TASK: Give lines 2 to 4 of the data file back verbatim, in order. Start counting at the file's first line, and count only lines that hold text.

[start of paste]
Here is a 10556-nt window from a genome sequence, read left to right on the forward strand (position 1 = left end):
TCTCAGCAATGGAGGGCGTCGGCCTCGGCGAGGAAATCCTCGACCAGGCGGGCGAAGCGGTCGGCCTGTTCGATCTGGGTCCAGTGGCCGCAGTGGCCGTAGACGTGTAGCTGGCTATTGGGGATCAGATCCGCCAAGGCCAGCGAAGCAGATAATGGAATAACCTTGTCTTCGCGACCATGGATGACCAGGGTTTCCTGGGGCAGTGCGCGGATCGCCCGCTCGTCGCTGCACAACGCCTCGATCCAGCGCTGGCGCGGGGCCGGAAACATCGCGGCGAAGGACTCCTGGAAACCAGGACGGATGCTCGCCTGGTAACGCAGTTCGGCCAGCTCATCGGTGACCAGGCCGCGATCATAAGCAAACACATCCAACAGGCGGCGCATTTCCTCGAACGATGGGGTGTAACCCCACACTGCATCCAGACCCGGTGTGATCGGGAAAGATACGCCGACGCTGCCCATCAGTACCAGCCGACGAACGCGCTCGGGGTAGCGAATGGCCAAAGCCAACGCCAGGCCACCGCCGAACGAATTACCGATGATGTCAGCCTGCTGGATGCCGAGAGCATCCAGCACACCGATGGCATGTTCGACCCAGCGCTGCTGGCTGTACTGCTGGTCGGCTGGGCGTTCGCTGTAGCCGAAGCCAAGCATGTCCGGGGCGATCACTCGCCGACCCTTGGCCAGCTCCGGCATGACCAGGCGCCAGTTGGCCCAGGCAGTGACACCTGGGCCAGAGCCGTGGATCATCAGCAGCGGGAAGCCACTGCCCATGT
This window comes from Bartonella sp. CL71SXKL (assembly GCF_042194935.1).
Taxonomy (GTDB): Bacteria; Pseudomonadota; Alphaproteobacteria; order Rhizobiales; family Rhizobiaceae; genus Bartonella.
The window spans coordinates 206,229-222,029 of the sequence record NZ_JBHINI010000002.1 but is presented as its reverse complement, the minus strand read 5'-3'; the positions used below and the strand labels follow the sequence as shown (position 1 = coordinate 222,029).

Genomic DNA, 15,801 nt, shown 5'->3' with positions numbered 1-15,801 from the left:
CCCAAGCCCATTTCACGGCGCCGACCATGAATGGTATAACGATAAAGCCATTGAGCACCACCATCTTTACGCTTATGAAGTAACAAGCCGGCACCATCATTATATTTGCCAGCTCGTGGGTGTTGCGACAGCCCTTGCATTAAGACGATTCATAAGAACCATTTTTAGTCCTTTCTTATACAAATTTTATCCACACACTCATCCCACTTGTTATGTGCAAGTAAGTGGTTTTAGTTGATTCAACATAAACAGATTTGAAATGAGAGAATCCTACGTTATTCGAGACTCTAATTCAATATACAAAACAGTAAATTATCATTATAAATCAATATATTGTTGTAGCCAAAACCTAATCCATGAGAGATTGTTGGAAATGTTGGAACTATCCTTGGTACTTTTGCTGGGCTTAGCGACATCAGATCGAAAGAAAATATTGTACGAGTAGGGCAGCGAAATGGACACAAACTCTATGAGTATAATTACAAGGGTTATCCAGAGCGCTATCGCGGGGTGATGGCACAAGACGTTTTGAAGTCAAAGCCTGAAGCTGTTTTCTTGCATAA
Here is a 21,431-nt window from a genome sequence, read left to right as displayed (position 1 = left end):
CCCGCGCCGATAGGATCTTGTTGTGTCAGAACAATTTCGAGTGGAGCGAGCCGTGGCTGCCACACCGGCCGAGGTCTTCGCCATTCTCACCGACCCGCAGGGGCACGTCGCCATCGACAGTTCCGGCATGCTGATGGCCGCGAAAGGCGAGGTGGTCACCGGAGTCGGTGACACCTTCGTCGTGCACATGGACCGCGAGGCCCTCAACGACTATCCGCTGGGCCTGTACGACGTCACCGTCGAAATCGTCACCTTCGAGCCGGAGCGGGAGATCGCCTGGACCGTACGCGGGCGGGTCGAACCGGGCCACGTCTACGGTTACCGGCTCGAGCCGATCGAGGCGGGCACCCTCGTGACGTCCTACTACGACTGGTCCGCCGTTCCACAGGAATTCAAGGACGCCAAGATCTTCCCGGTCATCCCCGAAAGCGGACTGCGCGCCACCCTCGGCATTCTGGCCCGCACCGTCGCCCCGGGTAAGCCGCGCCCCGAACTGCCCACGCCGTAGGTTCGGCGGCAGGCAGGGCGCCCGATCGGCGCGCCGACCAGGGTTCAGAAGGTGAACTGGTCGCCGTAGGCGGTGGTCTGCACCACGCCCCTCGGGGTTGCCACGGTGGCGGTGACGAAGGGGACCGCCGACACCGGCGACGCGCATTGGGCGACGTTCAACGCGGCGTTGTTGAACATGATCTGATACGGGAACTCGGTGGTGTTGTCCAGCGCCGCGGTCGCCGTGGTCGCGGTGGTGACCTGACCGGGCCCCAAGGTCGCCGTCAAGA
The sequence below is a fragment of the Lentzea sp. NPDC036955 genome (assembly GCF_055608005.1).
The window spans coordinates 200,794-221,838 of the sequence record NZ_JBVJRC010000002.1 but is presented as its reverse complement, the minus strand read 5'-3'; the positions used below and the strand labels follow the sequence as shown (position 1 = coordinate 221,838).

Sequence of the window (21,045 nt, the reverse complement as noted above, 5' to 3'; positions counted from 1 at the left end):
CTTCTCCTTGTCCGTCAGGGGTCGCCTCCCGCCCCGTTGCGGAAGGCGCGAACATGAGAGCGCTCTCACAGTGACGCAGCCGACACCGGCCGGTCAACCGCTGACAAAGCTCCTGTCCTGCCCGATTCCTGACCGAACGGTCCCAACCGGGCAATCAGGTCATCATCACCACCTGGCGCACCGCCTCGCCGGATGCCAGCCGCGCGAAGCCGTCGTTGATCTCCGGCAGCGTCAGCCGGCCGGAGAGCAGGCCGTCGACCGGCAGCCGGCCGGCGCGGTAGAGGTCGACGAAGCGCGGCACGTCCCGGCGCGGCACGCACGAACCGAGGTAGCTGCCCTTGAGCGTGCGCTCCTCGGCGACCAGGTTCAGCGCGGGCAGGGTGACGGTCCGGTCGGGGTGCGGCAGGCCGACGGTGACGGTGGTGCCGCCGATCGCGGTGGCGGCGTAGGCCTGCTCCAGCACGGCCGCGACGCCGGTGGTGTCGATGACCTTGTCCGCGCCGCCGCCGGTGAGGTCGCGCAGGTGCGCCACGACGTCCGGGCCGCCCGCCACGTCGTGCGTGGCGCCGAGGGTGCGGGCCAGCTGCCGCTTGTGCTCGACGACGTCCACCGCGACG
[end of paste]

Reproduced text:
TCTCAGCAATGGAGGGCGTCGGCCTCGGCGAGGAAATCCTCGACCAGGCGGGCGAAGCGGTCGGCCTGTTCGATCTGGGTCCAGTGGCCGCAGTGGCCGTAGACGTGTAGCTGGCTATTGGGGATCAGATCCGCCAAGGCCAGCGAAGCAGATAATGGAATAACCTTGTCTTCGCGACCATGGATGACCAGGGTTTCCTGGGGCAGTGCGCGGATCGCCCGCTCGTCGCTGCACAACGCCTCGATCCAGCGCTGGCGCGGGGCCGGAAACATCGCGGCGAAGGACTCCTGGAAACCAGGACGGATGCTCGCCTGGTAACGCAGTTCGGCCAGCTCATCGGTGACCAGGCCGCGATCATAAGCAAACACATCCAACAGGCGGCGCATTTCCTCGAACGATGGGGTGTAACCCCACACTGCATCCAGACCCGGTGTGATCGGGAAAGATACGCCGACGCTGCCCATCAGTACCAGCCGACGAACGCGCTCGGGGTAGCGAATGGCCAAAGCCAACGCCAGGCCACCGCCGAACGAATTACCGATGATGTCAGCCTGCTGGATGCCGAGAGCATCCAGCACACCGATGGCATGTTCGACCCAGCGCTGCTGGCTGTACTGCTGGTCGGCTGGGCGTTCGCTGTAGCCGAAGCCAAGCATGTCCGGGGCGATCACTCGCCGACCCTTGGCCAGCTCCGGCATGACCAGGCGCCAGTTGGCCCAGGCAGTGACACCTGGGCCAGAGCCGTGGATCATCAGCAGCGGGAAGCCACTGCCCATGT
This window comes from Bartonella sp. CL71SXKL (assembly GCF_042194935.1).
Taxonomy (GTDB): Bacteria; Pseudomonadota; Alphaproteobacteria; order Rhizobiales; family Rhizobiaceae; genus Bartonella.